If that’s the official stated assumption, the reality could be vastly worse, for Britain, and of course for the US too, if we were to experience a solar storm.  But even if Britain were ‘only’ to lose one or two regions, for ‘several’ months (ie probably 3 – 6 months) what would the impacts of that be on the people in those regions?  If one of those regions was London, that could mean half the country was without power for six months.  You can bet that would be life changing (as in ‘life threatening’)!

It is very hard to know exactly what the extent of damage might be.  The LA Times plays a bit of a guessing game as to the impacts on our life if there is no electricity, which is a bit like the game of ‘For want of a nail, a kingdom was lost’.

For example, no electricity means no power to drive the gas pumps at petrol stations, which means no gas or diesel for trucks or cars, which means no food deliveries, which means – well, most people prefer to pretend not to understand what that means.  Remember also that with no gas, you can’t go out into the countryside to the farms to buy food directly – and they have no gas/diesel to run their farm machinery either.  And any cool stores for, eg, apples; they’ll have lost their cooling, so all that food would be spoiling too.

Never mind food, what about water.  No power means no water pumps.  Ooops.  That means no water coming out of your taps, and with no gas for your car, any water you might get is water you’ll have to walk to find and carry back with you, all by yourself.

It also means the sewage systems stop working, too. At least that is probably survivable, albeit unpleasantly so.  But with rapidly deteriorating sanitary conditions, expect the spread of disease.  Ummmm – did we also mention that without electricity, modern hospitals will completely stop functioning.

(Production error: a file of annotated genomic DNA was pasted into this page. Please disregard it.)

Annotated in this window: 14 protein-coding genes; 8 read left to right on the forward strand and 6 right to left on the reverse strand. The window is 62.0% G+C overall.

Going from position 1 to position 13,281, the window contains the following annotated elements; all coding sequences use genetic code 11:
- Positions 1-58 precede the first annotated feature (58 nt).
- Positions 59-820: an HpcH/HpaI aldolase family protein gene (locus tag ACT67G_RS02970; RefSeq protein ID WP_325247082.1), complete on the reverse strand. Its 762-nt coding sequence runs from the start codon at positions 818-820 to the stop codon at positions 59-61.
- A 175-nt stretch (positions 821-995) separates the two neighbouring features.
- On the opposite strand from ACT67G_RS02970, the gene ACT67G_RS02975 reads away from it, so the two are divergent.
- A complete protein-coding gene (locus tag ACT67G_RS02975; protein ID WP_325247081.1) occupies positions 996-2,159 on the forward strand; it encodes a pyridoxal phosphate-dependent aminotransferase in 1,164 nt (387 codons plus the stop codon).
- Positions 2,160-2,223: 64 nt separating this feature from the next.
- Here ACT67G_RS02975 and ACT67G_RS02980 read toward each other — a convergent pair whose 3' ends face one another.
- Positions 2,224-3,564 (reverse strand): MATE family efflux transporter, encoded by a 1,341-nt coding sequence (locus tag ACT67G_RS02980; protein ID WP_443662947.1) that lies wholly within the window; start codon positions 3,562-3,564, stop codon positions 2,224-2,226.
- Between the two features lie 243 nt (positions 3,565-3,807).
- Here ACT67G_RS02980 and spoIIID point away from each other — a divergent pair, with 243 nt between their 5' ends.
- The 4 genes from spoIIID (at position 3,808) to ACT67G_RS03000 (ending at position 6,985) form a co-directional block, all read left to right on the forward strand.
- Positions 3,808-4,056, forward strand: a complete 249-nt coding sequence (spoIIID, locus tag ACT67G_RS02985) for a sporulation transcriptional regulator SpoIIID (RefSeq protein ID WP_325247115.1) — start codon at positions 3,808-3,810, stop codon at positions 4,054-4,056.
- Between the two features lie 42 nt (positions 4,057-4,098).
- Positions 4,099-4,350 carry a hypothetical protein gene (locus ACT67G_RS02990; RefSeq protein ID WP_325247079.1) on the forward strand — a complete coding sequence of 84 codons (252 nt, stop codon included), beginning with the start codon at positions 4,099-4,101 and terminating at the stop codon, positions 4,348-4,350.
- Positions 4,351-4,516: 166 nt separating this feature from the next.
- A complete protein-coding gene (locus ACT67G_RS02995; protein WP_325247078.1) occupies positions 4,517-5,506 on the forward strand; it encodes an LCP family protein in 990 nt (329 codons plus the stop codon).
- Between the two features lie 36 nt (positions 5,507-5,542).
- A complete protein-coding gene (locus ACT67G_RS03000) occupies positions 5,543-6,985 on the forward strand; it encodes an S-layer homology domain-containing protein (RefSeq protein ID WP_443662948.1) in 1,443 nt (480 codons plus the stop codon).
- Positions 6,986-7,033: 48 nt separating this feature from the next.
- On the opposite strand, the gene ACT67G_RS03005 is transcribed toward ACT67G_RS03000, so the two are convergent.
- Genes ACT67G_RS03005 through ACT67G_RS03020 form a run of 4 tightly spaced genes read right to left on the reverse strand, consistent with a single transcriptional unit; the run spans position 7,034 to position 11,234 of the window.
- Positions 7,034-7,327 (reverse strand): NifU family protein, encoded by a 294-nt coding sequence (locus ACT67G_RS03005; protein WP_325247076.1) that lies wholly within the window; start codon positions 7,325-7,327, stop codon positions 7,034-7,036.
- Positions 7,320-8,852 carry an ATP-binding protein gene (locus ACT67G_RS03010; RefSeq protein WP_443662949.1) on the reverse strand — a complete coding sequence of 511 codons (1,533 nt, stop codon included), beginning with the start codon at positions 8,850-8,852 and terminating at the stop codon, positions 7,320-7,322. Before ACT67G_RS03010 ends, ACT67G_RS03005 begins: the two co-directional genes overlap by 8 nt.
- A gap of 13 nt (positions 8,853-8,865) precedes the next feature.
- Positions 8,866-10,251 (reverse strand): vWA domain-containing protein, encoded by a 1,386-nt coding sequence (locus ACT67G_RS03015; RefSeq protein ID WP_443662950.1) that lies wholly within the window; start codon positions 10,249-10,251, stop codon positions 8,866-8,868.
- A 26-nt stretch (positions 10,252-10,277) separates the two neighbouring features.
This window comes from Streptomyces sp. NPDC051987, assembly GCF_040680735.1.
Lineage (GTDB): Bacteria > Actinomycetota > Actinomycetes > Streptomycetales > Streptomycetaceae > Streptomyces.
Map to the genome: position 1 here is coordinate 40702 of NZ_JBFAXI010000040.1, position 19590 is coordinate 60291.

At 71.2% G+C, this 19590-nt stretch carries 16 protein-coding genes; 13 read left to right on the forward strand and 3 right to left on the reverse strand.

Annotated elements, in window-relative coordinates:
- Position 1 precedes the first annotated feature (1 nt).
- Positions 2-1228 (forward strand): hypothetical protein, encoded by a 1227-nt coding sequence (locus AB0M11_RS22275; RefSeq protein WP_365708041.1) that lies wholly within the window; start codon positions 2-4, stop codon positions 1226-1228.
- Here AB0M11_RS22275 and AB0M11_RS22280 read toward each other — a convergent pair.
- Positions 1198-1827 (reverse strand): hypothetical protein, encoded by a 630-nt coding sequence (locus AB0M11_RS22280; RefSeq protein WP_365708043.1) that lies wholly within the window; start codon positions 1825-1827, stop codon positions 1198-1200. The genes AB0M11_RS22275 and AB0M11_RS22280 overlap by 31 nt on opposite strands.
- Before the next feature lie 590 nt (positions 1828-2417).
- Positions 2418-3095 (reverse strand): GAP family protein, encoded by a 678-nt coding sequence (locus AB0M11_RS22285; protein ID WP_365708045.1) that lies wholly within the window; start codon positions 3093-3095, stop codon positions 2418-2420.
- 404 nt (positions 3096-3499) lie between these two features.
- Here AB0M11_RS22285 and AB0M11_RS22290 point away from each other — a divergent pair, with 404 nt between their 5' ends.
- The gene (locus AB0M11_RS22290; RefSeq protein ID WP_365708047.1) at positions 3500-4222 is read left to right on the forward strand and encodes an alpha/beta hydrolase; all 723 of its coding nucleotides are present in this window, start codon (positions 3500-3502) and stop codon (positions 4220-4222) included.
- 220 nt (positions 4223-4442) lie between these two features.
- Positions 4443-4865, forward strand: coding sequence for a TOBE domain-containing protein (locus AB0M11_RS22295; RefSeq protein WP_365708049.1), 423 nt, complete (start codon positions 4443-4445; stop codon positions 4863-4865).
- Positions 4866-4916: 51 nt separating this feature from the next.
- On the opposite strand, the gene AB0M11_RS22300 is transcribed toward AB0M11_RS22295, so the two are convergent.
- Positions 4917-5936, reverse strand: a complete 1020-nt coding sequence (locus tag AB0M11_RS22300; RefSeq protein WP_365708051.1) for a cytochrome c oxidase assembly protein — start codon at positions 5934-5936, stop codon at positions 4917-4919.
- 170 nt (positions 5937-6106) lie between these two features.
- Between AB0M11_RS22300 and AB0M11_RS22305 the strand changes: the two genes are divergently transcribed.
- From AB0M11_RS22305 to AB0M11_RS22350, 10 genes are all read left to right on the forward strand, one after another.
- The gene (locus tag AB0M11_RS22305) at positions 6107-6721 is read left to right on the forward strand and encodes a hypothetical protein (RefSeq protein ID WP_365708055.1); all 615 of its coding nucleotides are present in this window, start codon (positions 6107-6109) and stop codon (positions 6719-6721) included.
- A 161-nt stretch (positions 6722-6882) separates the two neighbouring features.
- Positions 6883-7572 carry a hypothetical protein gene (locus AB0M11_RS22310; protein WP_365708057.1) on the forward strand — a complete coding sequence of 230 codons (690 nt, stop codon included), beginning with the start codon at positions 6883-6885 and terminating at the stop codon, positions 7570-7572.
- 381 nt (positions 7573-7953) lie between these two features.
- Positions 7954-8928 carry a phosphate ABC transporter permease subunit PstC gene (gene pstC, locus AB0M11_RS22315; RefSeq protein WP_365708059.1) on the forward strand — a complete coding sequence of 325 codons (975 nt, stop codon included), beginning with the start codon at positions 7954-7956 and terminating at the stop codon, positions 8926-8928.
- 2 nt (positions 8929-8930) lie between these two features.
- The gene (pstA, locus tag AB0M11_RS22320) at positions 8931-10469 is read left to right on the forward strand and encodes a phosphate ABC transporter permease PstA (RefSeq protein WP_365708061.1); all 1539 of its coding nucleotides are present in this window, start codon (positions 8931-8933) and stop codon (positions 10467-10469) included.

If you’re in a multi-floor apartment building, no power means no elevators.  Again, something you’ll probably survive (unlike no food or water) but it sure is life changing.

No power means no light and no heat either – even if you have gas heat in your home, you probably use electricity for the fans that blow the air through the heater and around your house.  Alternatively, if it is summer, you’ll have no cooling.

No power means your credit cards won’t work, and you won’t be able to get money out of (or into) an ATM either.  There goes the banking system.  Not to forget, no television, no radio, no phones (neither cell phones nor landlines) and – for some of us, worst of all – no internet.

Playing with the Odds

Aaccording to this scholarly article, the possibility of an 1859 type super sun storm occurring in the next ten years are about 12%. That’s a fancy way of saying one chance in eight.  Slightly worse odds than Russian roulette with a six chamber revolver.  Who do you know who would agree to play a game of Russian roulette once every decade?  Probably no-one.

However, the same people who are terrified of guns, loaded or empty, pointed at them or safely locked away out of sight, are the same people that sneer at preppers and say there’s no chance of any risk to our modern life and society.

Here’s an amazing concept :  The chances of a TEOTWAWKI type power disruption from a super solar storm are greater than – for most people – the chances of a house fire.  But we all insure our houses, paying maybe $1000 or more a year just in case of a problem.

We could all lose our houses and still live.  It would be a financial tragedy (assuming we have substantial equity in the house) but our lives would not be risked by the loss of our house.  We’d be in a rental apartment within a few days.  We’d still have our jobs, our cars, and the rest of our lives.  In a week, we’d have bought replacement clothing, and be starting to buy the other essentials in our lives.

But the loss of electricity across our entire state or country – that does risk our lives.  After a week of no electricity, we’d be worse off, not starting our recovery.  After a month, we might be dying of starvation.

People spend hundreds, sometimes thousands of dollars each year insuring against a risk that is less likely to occur, and which would have a much less serious impact on their lives if/when it does occur.

If it makes sense to spend $1000 a year to insure against the low risk of losing one’s house, how much should one spend a year to insure against the greater risk of a more harmful event – a solar storm destroying our power grid?


David Spero[suffusion-the-author display='description']